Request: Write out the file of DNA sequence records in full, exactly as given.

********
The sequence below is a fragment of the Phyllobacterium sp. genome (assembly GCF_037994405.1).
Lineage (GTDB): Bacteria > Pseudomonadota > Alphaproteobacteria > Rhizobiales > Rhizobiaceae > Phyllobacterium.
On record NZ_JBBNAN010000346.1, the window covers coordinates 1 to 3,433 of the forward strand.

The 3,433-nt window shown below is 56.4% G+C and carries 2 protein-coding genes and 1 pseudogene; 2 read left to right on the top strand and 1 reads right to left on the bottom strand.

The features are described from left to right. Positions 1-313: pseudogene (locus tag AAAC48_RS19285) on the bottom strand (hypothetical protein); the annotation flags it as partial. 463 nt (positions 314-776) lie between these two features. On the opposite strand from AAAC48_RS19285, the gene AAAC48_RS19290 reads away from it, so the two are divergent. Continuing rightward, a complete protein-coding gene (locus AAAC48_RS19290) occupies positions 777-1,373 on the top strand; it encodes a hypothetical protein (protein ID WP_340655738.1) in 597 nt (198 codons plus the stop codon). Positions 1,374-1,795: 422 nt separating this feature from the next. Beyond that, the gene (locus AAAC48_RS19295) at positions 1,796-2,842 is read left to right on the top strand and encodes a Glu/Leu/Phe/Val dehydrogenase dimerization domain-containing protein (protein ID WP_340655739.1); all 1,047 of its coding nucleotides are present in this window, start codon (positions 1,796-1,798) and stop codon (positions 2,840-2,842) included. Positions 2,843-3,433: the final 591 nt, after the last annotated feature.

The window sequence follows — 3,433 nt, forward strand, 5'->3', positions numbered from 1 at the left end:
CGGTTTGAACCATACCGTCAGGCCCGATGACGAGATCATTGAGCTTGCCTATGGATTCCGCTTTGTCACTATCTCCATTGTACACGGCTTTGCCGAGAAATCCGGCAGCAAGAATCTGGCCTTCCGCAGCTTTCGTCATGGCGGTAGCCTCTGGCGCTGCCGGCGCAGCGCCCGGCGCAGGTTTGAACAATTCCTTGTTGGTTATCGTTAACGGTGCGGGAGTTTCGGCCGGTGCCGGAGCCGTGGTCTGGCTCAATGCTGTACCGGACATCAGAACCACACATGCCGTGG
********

The sequence below is a fragment of the Phyllobacterium sp. genome (assembly GCF_037994405.1).
Lineage (GTDB): Bacteria > Pseudomonadota > Alphaproteobacteria > Rhizobiales > Rhizobiaceae > Phyllobacterium.
On record NZ_JBBNAN010000346.1, the window covers coordinates 1 to 3,433 of the forward strand.

The 3,433-nt window shown below is 56.4% G+C and carries 2 protein-coding genes and 1 pseudogene; 2 read left to right on the top strand and 1 reads right to left on the bottom strand.

The features are described from left to right. Positions 1-313: pseudogene (locus tag AAAC48_RS19285) on the bottom strand (hypothetical protein); the annotation flags it as partial. 463 nt (positions 314-776) lie between these two features. On the opposite strand from AAAC48_RS19285, the gene AAAC48_RS19290 reads away from it, so the two are divergent. Continuing rightward, a complete protein-coding gene (locus AAAC48_RS19290) occupies positions 777-1,373 on the top strand; it encodes a hypothetical protein (protein ID WP_340655738.1) in 597 nt (198 codons plus the stop codon). Positions 1,374-1,795: 422 nt separating this feature from the next. Beyond that, the gene (locus AAAC48_RS19295) at positions 1,796-2,842 is read left to right on the top strand and encodes a Glu/Leu/Phe/Val dehydrogenase dimerization domain-containing protein (protein ID WP_340655739.1); all 1,047 of its coding nucleotides are present in this window, start codon (positions 1,796-1,798) and stop codon (positions 2,840-2,842) included. Positions 2,843-3,433: the final 591 nt, after the last annotated feature.

The window sequence follows — 3,433 nt, forward strand, 5'->3', positions numbered from 1 at the left end:
CGGTTTGAACCATACCGTCAGGCCCGATGACGAGATCATTGAGCTTGCCTATGGATTCCGCTTTGTCACTATCTCCATTGTACACGGCTTTGCCGAGAAATCCGGCAGCAAGAATCTGGCCTTCCGCAGCTTTCGTCATGGCGGTAGCCTCTGGCGCTGCCGGCGCAGCGCCCGGCGCAGGTTTGAACAATTCCTTGTTGGTTATCGTTAACGGTGCGGGAGTTTCGGCCGGTGCCGGAGCCGTGGTCTGGCTCAATGCTGTACCGGACATCAGAACCACACATGCCGTGG